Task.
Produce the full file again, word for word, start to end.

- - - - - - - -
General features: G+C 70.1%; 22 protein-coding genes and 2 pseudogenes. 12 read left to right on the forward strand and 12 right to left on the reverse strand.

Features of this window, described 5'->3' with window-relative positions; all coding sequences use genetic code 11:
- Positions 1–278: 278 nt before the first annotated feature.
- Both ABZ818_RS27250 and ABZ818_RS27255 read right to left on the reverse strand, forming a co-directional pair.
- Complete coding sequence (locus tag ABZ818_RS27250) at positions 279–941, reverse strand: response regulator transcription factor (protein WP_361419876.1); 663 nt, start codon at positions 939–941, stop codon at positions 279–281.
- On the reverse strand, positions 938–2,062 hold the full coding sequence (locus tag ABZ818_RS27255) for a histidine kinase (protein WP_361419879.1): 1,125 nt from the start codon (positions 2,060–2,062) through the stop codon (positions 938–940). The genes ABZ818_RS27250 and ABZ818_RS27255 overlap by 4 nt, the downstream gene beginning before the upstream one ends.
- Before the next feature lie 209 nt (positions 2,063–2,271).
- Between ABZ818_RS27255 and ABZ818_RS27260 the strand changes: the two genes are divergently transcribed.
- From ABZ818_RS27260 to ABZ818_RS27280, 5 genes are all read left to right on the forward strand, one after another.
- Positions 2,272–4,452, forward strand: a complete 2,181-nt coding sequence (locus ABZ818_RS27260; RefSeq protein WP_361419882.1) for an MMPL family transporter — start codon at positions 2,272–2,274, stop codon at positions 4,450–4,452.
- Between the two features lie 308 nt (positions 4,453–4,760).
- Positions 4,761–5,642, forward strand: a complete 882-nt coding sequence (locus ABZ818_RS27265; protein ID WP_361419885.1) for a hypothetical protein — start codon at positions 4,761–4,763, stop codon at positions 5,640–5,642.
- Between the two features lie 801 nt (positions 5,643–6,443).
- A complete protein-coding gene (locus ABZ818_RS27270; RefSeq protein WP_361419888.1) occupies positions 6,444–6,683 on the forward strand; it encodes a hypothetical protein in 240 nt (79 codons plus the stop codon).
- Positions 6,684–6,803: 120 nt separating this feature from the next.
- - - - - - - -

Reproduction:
General features: G+C 70.1%; 22 protein-coding genes and 2 pseudogenes. 12 read left to right on the forward strand and 12 right to left on the reverse strand.

Features of this window, described 5'->3' with window-relative positions; all coding sequences use genetic code 11:
- Positions 1–278: 278 nt before the first annotated feature.
- Both ABZ818_RS27250 and ABZ818_RS27255 read right to left on the reverse strand, forming a co-directional pair.
- Complete coding sequence (locus tag ABZ818_RS27250) at positions 279–941, reverse strand: response regulator transcription factor (protein WP_361419876.1); 663 nt, start codon at positions 939–941, stop codon at positions 279–281.
- On the reverse strand, positions 938–2,062 hold the full coding sequence (locus tag ABZ818_RS27255) for a histidine kinase (protein WP_361419879.1): 1,125 nt from the start codon (positions 2,060–2,062) through the stop codon (positions 938–940). The genes ABZ818_RS27250 and ABZ818_RS27255 overlap by 4 nt, the downstream gene beginning before the upstream one ends.
- Before the next feature lie 209 nt (positions 2,063–2,271).
- Between ABZ818_RS27255 and ABZ818_RS27260 the strand changes: the two genes are divergently transcribed.
- From ABZ818_RS27260 to ABZ818_RS27280, 5 genes are all read left to right on the forward strand, one after another.
- Positions 2,272–4,452, forward strand: a complete 2,181-nt coding sequence (locus ABZ818_RS27260; RefSeq protein WP_361419882.1) for an MMPL family transporter — start codon at positions 2,272–2,274, stop codon at positions 4,450–4,452.
- Between the two features lie 308 nt (positions 4,453–4,760).
- Positions 4,761–5,642, forward strand: a complete 882-nt coding sequence (locus ABZ818_RS27265; protein ID WP_361419885.1) for a hypothetical protein — start codon at positions 4,761–4,763, stop codon at positions 5,640–5,642.
- Between the two features lie 801 nt (positions 5,643–6,443).
- A complete protein-coding gene (locus ABZ818_RS27270; RefSeq protein WP_361419888.1) occupies positions 6,444–6,683 on the forward strand; it encodes a hypothetical protein in 240 nt (79 codons plus the stop codon).
- Positions 6,684–6,803: 120 nt separating this feature from the next.